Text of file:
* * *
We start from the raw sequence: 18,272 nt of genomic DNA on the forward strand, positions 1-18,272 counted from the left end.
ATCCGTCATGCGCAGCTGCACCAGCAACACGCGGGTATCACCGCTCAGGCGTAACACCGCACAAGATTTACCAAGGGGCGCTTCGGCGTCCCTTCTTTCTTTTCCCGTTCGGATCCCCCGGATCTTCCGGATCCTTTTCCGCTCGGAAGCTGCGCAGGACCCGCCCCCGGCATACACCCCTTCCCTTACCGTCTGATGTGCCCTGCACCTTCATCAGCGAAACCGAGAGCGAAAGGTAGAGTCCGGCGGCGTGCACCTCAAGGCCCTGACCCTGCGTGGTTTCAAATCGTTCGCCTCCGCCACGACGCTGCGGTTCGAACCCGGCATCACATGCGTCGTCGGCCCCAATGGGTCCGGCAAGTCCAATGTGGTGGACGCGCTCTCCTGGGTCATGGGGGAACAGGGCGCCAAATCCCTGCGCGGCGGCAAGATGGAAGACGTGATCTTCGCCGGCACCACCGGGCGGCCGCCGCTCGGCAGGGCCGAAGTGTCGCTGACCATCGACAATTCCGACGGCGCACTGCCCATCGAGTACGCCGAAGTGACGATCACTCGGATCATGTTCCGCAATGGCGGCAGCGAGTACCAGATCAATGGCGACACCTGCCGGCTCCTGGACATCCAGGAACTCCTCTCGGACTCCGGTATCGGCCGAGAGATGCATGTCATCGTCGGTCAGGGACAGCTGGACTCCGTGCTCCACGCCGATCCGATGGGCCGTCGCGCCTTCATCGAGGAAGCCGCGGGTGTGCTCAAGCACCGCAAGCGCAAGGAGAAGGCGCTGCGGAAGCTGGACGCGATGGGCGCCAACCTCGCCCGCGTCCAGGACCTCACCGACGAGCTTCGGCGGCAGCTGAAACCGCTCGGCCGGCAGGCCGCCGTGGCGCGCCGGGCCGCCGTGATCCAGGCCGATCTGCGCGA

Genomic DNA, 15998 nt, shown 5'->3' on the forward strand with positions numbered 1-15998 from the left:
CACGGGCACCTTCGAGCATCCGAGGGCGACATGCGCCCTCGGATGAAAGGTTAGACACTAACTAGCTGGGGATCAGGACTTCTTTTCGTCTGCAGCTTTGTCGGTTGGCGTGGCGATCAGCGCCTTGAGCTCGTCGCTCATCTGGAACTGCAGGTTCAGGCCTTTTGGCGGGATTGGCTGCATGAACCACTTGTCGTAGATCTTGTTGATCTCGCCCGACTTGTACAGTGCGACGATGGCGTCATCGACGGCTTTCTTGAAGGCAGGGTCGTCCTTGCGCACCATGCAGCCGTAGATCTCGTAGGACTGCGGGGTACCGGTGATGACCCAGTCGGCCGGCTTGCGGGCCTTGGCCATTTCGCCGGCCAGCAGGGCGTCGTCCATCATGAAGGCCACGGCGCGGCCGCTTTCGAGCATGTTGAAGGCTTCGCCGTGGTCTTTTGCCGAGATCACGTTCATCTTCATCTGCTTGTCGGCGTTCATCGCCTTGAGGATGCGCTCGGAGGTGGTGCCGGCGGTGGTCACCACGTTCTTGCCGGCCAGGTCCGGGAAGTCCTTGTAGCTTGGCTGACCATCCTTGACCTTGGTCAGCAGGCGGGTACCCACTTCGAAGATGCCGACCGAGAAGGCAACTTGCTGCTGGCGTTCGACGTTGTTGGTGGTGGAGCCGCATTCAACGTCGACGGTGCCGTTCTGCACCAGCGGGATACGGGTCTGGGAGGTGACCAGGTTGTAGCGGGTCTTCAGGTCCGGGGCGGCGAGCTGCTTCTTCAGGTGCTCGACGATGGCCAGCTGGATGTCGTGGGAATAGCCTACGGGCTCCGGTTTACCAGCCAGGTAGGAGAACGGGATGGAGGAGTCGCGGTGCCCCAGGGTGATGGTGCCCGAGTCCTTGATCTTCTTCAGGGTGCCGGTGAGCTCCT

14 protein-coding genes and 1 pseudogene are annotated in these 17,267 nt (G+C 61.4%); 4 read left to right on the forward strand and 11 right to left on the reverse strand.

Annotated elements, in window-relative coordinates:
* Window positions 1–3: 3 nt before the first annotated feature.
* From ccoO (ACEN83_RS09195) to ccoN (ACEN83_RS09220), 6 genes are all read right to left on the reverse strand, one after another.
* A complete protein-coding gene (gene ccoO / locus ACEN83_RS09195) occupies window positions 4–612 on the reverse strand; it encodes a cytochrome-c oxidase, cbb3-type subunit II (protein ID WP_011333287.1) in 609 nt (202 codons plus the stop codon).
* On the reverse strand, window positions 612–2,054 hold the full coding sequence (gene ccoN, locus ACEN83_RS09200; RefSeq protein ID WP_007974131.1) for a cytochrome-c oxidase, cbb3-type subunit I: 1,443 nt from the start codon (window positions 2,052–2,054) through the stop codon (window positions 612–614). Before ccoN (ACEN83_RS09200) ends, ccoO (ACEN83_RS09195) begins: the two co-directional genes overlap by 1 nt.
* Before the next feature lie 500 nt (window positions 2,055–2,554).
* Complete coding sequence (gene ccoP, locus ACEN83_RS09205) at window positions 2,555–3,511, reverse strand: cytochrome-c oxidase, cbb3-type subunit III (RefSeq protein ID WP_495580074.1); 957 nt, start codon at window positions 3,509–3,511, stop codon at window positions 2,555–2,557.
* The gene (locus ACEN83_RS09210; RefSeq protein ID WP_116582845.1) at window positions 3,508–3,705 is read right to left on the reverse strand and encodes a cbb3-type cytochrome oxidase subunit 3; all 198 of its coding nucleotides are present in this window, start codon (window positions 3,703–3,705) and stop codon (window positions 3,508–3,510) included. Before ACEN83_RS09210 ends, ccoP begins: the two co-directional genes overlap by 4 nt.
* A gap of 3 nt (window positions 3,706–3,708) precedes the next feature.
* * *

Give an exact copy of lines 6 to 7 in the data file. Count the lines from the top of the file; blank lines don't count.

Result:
Annotated elements, in window-relative coordinates:
* Window positions 1–3: 3 nt before the first annotated feature.